All tyrannies are founded upon contempt for man.  When this temptation to contempt overcomes us, we must remember that Christ was a man like us.  If He was one of us, then every man, no matter how miserable he is, has a capacity for God.

–Mauriac, quoted in All Saints, 378

Our saint, aged 85 years, died in Paris, France, on September 1, 1970.

KENNETH RANDOLPH TAYLOR

JULY 18, 2018 COMMON ERA

THE FEAST OF BARTHOLOMÉ DE LAS CASAS, “APOSTLE TO THE INDIANS”

THE FEAST OF ARTHUR PENRHYN STANLEY, ANGLICAN DEAN OF WESTMINSTER AND HYMN WRITER

THE FEAST OF EDWARD WILLIAM LEINBACH, U.S. MORAVIAN MUSICIAN AND COMPOSER

THE FEAST OF ELIZABETH FERARD, FIRST DEACONESS IN THE CHURCH OF ENGLAND

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Eternal God, light of the world and Creator of all that is good and lovely:

We bless your name for inspiring François Mauriac and all those

who with words have filled us with desire and love for you;

through Jesus Christ our Savior, who with you and the Holy Spirit

lives and reigns, one God, for ever and ever.  Amen.

1 Chronicles 29:14b-19

Psalm 90:14-17

2 Corinthians 3:1-3

John 3:15-17, 24-25

–Adapted from Holy Women, Holy Men:  Celebrating the Saints (2010), 728

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Feast of David Pendleton Oakerhater (September 1)   1 comment

Above:  David Pendleton Oakerhater

Image in the Public Domain

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DAVID PENDLETON OAKERHATER (CIRCA 1847-AUGUST 31, 1931)

Cheyenne Warrior, Chief, and Holy Man, and Episcopal Deacon and Missionary in Oklahoma

Born O-kuh-ha-tah (“Making Medicine”)

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You all know me.  You remember when I led you out to war and I went first, and what I told you was true.  Now I have been away to the East and I have learned about another captain, the Lord Jesus Christ, and he is my leader.  He goes first, and all he tells me is true.  I come back to my people to tell you to go with me now in this new road, a war that makes all for peace.

–O-kuh-ha-tah (David Pendleton Oakerhater), 1881

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The institutional church has much to recommend it, but it does also have a checkered and frequently disturbing past.  Consider, for example, O reader, the treatment of indigenous peoples in many lands.  If one is honest, one must admit that the Church has often fall short of the high standard of Christ in that and other regards.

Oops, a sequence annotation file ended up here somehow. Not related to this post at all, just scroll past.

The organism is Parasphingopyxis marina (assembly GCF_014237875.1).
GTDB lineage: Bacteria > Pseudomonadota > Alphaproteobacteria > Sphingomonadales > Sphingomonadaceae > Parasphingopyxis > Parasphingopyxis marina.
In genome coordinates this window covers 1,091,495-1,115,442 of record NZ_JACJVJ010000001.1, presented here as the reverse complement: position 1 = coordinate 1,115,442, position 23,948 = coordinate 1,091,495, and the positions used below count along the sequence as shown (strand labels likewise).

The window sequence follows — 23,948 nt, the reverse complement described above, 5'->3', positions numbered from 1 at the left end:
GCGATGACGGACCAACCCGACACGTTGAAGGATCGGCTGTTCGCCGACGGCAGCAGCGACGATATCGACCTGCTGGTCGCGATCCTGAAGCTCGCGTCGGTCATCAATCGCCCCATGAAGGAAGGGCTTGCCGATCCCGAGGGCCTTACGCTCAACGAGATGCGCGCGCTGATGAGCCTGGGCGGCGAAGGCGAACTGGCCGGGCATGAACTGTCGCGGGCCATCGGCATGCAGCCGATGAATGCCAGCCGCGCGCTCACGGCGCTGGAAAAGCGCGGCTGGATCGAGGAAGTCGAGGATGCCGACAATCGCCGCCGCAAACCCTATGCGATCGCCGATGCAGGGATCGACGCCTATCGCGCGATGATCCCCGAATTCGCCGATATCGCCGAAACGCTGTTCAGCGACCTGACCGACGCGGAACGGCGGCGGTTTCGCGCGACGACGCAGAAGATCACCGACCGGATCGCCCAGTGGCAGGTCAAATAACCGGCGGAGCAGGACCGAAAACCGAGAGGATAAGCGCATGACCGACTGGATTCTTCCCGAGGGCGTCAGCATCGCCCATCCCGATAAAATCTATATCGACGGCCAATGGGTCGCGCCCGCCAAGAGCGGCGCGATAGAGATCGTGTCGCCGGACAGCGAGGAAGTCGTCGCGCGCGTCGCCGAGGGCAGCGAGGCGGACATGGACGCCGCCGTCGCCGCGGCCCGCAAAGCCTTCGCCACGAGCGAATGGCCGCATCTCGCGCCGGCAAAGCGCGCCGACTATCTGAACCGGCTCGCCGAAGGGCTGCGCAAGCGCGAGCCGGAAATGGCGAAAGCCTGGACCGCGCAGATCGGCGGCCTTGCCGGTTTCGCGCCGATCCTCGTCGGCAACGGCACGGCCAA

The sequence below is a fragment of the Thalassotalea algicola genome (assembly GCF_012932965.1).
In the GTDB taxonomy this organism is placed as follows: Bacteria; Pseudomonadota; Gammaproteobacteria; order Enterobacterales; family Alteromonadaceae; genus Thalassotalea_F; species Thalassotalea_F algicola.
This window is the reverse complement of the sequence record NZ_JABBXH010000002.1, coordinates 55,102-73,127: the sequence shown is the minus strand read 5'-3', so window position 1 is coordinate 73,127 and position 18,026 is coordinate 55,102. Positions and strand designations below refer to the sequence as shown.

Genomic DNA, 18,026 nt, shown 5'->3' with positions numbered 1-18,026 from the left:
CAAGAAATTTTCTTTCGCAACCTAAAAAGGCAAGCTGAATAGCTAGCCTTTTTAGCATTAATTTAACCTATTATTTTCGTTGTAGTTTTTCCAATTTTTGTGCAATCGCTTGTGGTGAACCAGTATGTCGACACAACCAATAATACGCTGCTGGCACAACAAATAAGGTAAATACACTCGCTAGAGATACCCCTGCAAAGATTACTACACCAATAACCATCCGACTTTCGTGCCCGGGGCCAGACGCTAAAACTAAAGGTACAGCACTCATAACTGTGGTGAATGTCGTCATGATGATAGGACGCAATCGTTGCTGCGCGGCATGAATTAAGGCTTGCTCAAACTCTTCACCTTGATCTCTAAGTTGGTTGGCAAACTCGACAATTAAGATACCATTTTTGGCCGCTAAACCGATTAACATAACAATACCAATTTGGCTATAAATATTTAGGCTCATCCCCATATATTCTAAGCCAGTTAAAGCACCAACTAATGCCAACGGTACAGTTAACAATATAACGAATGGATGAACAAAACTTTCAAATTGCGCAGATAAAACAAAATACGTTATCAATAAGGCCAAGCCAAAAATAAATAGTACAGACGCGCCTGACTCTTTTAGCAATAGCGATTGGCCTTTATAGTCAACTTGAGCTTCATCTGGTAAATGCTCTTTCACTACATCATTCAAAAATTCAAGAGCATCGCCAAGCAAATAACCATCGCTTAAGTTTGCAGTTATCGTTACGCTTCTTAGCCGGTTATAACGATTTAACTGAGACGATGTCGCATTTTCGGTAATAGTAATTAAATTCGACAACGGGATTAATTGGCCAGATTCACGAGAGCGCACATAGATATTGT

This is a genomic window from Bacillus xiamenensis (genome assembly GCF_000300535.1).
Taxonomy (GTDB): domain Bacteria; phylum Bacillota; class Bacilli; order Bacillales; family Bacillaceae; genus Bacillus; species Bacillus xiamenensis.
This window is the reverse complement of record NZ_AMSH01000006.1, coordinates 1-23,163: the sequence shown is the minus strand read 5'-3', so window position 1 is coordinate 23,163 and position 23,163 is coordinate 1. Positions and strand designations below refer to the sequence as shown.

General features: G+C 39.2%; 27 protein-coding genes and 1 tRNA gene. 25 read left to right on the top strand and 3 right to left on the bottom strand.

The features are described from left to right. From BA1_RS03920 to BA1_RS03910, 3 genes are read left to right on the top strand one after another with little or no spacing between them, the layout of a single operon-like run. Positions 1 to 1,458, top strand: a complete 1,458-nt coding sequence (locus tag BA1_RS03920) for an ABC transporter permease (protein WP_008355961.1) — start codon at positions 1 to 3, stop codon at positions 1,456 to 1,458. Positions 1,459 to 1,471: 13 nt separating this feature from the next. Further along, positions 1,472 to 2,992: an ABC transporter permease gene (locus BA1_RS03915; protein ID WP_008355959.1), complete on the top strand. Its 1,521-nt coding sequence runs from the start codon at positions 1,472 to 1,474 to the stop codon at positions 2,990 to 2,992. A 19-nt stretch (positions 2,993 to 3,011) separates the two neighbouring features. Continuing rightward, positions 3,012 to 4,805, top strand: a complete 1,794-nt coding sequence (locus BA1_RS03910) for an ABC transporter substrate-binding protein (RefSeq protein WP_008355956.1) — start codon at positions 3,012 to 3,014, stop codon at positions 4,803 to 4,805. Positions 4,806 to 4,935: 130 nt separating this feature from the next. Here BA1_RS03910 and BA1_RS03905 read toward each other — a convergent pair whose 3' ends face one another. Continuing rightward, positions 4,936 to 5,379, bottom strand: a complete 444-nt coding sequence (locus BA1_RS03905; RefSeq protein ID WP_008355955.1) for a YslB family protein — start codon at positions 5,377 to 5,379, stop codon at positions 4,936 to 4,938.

O-kuh-ha-tah (literally “Making Medicine”), born circa 1847 on the Cheyenne reservation in the western part of the Indian Territory (now Oklahoma), became a lonely missionary in a neglected mission.  He was a warrior, fighting other tribes and the United States Government over land rights from the late 1860s to the middle 1870s.  O-kuh-ha-tah’s involvement in the Red River War (1874-1875) led to his capture by the U.S. Army in 1875.  He and other prisoners of war interred at Fort Marion, St. Augustine, Florida, were subject to a rigorous policy of cultural assimilation.  (While I do not pretend that cultural assimilation of indigenous peoples has had no positive consequences for them, neither do I pretend that the policy was not overall negative for them.  In every policy one can identify the good and the bad.  The real question is whether the good or the bad is dominant.)

On the positive side, the prisoners of war received frequent visits from Episcopalians, many of them vacationers in St. Augustine.  These Episcopalians shared their faith.  One of these visitors was Alice Pendleton (1824-1886), daughter of Francis Scott Key (1779-1866) and wife of George Hunt Pendleton (1825-1889), U.S. Representative (1857-1865) and Senator (1879-1885) from Ohio.  (He was most famous for the Civil Service Act of 1883, which began to end the spoils system and ended his career in the Senate.)  Another visitor was Mary Douglass Burnham (1832-1904), a deaconess from the Diocese of New York.  Via Burnham O-kuh-ha-tah and three other prisoners traveled to Paris Hill, New York, to study under John L. Wicks (1838-1918), Rector of St. Paul’s Church, in April in 1878.  Later that year, at Grace Church, Syracuse, the four Natives became baptized Christians.  O-kuh-ha-tah’s baptismal name was David Pendleton Oakerhater; “Pendleton” was in honor of Alice Pendleton.  In 1879 O-kuh-ha-tah’s first wife and three-year-old son joined him in New York.  They died the following year; she shuffled off her mortal coil in childbirth.

O-kuh-ha-tah remarried more than once.  He buried most of his children, who died young.  When he died in 1931, however, he had descendants.

In 1881 O-kuh-ha-tah and Paul Caryl Zotom (a Kiowa; circa 1853-1913) became Episcopal deacons.  They were the only two of the four to complete the three-year program.  One had died in 1880.  The other had chosen to pursue blacksmithing instead.  Wicks and the deacons went to the Indian Territory.  Wicks returned to New York after a while.  Zotom abandoned the Christian faith by 1889.  O-kuh-ha-tah remained at his post in the western part of the territory (later the State of Oklahoma) for the rest of his life.